My ‘Aha’ Moment

Nan Benedict reads to a family interested in literacy at #ReadAloud event last summer.

I became a volunteer at The Literacy Center because I enjoy reading so much and I wanted to share that with others. I don’t remember a time when I couldn’t read, having learned to read very early, most probably before I started school. Reading helped me make sense of the world and also helped keep me entertained. In the age before the internet, reading helped me expand my horizons and learn about the world beyond my own personal experiences.

When I first volunteered at The Literacy Center, I had thought about helping people improve their reading skills. I hadn’t really thought about what it would be like for some who couldn’t read at all. My “Aha Moment” came when I realized just how difficult life can be for someone who cannot decode the words on a prescription bottle, or a recipe, or a bus schedule, or directions of any kind. Those who cannot read have no real way to verify anything that anyone tells them. They can only rely on the words of others and personal experience.

People with literacy issues do find ways to cope, but life can be incredibly difficult for them. Because they can’t read, they have to develop a variety of coping mechanisms to deal with everyday situations. When faced with something they must read, they might ask someone to read it for them, claiming they have left their glasses at home. They might ask someone to write something for them, claiming that their handwriting is very poor. They might ask to complete forms at home, so that they can have someone else do it for them.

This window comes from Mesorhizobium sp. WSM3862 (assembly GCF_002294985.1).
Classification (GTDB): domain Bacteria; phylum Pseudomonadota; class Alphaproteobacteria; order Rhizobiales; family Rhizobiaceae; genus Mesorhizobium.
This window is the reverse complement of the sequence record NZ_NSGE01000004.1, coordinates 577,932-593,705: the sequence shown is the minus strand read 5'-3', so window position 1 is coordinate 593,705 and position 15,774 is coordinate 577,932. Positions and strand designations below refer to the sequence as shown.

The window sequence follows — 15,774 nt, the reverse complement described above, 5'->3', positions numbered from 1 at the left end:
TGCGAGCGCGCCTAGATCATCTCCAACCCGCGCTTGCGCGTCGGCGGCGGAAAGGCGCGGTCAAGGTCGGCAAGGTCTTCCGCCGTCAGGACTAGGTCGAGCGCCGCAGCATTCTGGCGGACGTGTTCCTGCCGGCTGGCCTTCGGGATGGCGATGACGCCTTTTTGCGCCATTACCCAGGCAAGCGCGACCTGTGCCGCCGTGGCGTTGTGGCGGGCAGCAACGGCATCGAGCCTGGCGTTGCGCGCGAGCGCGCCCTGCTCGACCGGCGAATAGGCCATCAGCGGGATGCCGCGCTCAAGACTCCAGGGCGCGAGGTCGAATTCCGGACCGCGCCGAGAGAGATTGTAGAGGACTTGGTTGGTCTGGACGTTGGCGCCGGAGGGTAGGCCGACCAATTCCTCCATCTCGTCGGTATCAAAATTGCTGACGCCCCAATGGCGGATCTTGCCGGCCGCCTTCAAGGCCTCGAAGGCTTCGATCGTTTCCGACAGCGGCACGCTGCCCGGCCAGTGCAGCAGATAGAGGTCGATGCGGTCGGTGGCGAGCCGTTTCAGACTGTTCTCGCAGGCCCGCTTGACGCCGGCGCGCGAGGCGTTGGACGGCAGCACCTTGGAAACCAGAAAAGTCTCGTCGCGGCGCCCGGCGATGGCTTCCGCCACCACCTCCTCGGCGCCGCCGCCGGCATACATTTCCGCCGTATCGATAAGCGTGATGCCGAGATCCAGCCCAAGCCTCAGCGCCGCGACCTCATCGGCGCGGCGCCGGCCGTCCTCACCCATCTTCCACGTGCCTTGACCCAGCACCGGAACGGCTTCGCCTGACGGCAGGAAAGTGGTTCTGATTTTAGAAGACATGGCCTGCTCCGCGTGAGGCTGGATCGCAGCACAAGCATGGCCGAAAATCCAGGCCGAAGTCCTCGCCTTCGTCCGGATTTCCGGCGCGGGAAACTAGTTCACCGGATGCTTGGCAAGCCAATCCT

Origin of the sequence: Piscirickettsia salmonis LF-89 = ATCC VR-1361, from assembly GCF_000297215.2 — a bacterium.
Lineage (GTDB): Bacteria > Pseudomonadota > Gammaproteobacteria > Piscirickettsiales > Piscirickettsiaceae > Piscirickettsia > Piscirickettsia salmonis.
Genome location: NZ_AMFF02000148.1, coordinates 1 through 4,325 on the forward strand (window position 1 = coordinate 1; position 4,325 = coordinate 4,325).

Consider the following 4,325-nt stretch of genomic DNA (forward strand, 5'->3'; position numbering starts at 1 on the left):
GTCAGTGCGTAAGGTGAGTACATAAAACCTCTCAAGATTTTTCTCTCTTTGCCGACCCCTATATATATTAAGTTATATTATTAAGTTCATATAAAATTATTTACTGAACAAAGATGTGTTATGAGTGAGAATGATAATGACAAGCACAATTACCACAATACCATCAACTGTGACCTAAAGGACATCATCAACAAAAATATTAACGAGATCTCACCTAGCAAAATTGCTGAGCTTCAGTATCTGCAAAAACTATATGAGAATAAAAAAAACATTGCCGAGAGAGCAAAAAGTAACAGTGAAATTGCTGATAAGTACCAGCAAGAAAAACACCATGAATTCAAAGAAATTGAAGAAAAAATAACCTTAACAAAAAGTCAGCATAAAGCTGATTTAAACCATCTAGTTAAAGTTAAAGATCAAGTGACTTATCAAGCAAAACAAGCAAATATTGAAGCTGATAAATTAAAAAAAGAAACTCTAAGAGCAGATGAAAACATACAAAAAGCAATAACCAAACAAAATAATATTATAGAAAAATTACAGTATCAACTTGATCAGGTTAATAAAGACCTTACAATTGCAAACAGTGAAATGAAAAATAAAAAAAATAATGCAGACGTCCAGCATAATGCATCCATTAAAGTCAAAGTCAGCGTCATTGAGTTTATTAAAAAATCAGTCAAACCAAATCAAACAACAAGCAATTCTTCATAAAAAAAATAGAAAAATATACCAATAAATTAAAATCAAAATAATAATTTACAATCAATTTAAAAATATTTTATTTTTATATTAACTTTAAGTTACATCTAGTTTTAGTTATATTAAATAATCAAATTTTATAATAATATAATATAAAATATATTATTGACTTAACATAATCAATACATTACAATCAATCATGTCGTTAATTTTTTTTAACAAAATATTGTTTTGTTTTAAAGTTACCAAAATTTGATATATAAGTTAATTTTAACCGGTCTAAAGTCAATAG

Many who struggle with literacy keep it so well hidden that their closest family members are unaware of their problems. The shame they feel is often so great that they can’t even imagine asking for help, but that is the first step in overcoming the obstacles they face. Learning to read as an adult is challenging, but can improve one’s life dramatically. By helping people learn to read, we not only help the individual, but also society as a whole.

Kofi Annan, former Secretary-General of the United Nations and Nobel Peace Prize recipient, once said, “Literacy unlocks the door to learning throughout life, is essential to development and health, and opens the way for democratic participation and active citizenship.”

I feel very fortunate that I can support those who provide instruction for those people who take the brave step of asking for help.
Nan Benedict
Board of Directors Chair

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